The composer, whom many laud with the same acclaim as centuries-dead artists, doesn't parade around with wisdom to impart. Instead he sinks swiftly, alone, into the hall's Steinway concert grand and plays his music.

There are no frills. Glass's performances posses the necessary bones and organs to function -- to be quintessentially Glass: those even-but-frantic minor arpeggios, accented by the sparse, right-over-left hand motif of a single bass note. There is, however, something else. Something un-pin-pointable. Hearing Glass perform makes you believe he unknowingly possesses the answers to universal secrets.

For his young fanbase, watching Glass in action closes the gap between the present -- whose artistic atmosphere comprises reality TV-productions of project runways, idols and top artists -- and the ghosts of creative geniuses past: When the composer describes his collaboration with beat poet Allen Ginsberg on the opera Hydrogen Jukebox, we lean in close and imagine this story was meant for us and us alone. Glass then introduces Wichita Vortex Sutra, a poem Ginsberg wrote during a 60-mile journey between Wichita and El Dorado, Kansas. Glass performs the piano part alongside the tape Ginsberg recorded long ago when he could not join the composer on tour. The piece begins with a majestic chord progression that isn't quite Glass's signature minor. Eventually the piano's palpitant voice meets Ginsberg's for an eight-minute and 60-mile clamor of volume and valor and strength. I can't shake the impossible feeling that Ginsberg is in the back of the theatre.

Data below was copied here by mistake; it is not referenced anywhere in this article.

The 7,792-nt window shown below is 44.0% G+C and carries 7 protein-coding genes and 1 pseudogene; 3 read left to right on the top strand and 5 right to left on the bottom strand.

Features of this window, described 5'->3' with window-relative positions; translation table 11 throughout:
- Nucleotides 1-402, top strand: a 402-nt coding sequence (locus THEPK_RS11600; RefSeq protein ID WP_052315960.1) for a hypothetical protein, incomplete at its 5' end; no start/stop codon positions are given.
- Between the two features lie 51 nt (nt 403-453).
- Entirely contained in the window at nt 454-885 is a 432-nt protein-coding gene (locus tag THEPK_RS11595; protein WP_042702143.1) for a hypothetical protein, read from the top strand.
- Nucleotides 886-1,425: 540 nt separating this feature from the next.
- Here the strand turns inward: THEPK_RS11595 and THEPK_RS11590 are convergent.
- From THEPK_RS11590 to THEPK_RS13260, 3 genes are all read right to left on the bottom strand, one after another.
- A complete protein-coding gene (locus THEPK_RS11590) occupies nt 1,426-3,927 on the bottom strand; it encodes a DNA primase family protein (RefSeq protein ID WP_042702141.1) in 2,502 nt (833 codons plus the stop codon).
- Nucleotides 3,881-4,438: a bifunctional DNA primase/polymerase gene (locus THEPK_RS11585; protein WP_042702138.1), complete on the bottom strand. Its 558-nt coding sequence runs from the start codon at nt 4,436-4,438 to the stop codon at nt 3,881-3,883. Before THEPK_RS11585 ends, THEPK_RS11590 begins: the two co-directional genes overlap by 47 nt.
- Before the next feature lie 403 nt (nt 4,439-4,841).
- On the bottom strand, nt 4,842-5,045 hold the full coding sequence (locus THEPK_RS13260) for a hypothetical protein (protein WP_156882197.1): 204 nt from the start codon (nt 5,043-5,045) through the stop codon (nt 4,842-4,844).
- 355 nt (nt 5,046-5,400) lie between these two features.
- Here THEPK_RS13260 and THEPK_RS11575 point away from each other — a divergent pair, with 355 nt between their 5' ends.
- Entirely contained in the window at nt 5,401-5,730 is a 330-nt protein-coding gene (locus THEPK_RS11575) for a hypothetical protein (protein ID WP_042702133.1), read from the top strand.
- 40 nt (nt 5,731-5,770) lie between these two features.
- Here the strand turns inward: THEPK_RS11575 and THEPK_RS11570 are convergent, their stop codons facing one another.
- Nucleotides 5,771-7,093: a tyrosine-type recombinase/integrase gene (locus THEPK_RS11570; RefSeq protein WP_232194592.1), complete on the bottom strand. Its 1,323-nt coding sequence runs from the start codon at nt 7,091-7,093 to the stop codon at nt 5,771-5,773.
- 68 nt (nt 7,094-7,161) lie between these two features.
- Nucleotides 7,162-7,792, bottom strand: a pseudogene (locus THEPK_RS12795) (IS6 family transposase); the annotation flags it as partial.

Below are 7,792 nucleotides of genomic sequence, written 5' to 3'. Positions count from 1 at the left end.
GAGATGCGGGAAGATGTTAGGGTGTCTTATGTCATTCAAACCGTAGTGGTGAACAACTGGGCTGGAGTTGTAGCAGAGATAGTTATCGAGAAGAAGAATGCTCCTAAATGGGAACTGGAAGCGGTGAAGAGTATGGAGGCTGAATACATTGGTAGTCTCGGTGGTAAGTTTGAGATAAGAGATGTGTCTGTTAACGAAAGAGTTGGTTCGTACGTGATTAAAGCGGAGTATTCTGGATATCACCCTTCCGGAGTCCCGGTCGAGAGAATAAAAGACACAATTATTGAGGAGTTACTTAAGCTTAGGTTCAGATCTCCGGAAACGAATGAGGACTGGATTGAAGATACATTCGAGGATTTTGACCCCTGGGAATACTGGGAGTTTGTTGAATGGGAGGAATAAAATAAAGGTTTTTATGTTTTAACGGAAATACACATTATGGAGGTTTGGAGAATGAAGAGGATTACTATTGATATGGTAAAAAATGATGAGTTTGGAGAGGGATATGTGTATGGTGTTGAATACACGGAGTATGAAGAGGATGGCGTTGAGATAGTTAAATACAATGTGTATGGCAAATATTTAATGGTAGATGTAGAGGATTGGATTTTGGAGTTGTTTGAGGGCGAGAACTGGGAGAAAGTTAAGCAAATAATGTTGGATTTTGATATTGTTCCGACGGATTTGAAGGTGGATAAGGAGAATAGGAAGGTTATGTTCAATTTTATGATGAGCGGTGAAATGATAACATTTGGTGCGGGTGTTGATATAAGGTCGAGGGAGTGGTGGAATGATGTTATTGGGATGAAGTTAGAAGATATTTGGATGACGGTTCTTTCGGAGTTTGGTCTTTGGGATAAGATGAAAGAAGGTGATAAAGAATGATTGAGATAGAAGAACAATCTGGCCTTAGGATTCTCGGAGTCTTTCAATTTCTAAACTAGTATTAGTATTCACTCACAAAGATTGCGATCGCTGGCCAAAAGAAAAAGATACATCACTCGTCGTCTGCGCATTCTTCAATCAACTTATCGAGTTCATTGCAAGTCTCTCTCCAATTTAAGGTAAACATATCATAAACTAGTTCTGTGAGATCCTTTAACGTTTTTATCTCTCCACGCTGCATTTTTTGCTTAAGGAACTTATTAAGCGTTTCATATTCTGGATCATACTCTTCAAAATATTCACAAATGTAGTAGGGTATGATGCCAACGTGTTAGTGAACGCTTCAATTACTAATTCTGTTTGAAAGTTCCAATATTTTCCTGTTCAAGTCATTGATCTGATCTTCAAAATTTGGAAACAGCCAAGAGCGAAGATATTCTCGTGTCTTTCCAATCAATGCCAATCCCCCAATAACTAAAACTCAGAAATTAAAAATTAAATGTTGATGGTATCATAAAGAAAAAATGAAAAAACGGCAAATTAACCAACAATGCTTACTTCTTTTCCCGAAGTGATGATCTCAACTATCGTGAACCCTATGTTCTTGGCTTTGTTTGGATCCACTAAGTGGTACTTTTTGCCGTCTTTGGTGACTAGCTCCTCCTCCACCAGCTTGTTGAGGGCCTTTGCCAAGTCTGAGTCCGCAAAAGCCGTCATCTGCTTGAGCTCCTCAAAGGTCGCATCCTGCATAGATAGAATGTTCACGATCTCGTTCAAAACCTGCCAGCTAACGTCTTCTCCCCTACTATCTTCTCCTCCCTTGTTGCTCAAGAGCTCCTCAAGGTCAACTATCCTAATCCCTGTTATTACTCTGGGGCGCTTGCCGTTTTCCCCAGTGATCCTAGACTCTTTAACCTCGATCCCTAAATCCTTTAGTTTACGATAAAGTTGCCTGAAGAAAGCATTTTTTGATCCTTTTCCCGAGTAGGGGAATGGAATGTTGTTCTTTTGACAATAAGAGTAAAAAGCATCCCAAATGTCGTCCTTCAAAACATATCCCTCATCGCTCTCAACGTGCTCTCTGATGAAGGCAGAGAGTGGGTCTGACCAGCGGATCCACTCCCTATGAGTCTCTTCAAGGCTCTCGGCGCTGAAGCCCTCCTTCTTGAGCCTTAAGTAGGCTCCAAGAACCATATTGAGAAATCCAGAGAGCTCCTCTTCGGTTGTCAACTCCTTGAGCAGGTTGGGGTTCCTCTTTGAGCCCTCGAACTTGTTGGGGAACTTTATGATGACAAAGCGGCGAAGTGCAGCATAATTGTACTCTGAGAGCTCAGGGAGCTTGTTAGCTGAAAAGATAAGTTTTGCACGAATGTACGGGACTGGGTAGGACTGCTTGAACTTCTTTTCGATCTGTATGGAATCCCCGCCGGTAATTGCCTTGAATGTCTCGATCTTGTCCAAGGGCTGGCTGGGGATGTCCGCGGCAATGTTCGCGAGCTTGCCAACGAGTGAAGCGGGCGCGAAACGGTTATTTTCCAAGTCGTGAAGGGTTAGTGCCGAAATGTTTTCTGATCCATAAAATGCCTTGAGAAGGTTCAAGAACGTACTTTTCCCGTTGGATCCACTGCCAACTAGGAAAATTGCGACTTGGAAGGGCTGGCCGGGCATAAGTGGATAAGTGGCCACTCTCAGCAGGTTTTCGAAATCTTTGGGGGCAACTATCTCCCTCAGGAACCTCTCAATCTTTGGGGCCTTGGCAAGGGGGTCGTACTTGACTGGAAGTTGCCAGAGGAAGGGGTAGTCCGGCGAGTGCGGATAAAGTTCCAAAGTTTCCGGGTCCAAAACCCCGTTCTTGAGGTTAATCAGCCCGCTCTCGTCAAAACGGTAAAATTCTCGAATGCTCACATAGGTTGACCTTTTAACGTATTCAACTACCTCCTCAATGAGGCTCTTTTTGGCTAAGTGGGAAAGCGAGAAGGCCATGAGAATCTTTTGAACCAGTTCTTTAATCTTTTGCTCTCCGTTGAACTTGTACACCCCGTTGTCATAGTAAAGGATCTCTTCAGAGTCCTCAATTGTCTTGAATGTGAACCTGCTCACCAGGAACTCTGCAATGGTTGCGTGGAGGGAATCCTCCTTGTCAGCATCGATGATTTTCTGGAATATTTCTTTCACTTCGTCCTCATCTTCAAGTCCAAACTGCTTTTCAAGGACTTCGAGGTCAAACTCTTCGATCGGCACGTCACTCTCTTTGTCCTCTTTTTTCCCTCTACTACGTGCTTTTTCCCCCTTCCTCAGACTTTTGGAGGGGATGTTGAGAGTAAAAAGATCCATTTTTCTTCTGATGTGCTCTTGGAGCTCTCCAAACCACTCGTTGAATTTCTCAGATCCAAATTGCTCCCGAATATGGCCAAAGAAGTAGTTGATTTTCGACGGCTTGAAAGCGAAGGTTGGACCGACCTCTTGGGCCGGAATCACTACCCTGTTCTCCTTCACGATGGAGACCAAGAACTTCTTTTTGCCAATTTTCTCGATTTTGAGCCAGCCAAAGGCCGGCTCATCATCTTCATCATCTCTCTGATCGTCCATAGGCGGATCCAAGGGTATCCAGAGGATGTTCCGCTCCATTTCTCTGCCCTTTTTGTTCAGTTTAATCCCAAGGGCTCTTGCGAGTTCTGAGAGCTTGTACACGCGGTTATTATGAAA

Still, Glass knows there's no point in only sharing the stage with Ginsberg's vocal totem. "How lucky we are to be among such talented young artists," he says and looks toward the wings to welcome Tim Fain on-stage. Glass quietly slips out of sight to stage left, leaving the prodigal violinist alone to perform a piece written by the composer for Fain. The audience's previously jubilant applause turns hesitant, as if to telepathically say, "Wait, don't go! We didn't pay to watch this guy play without you." But when Fain conjures the haunting Partita from his instrument, we hear Glass in every note.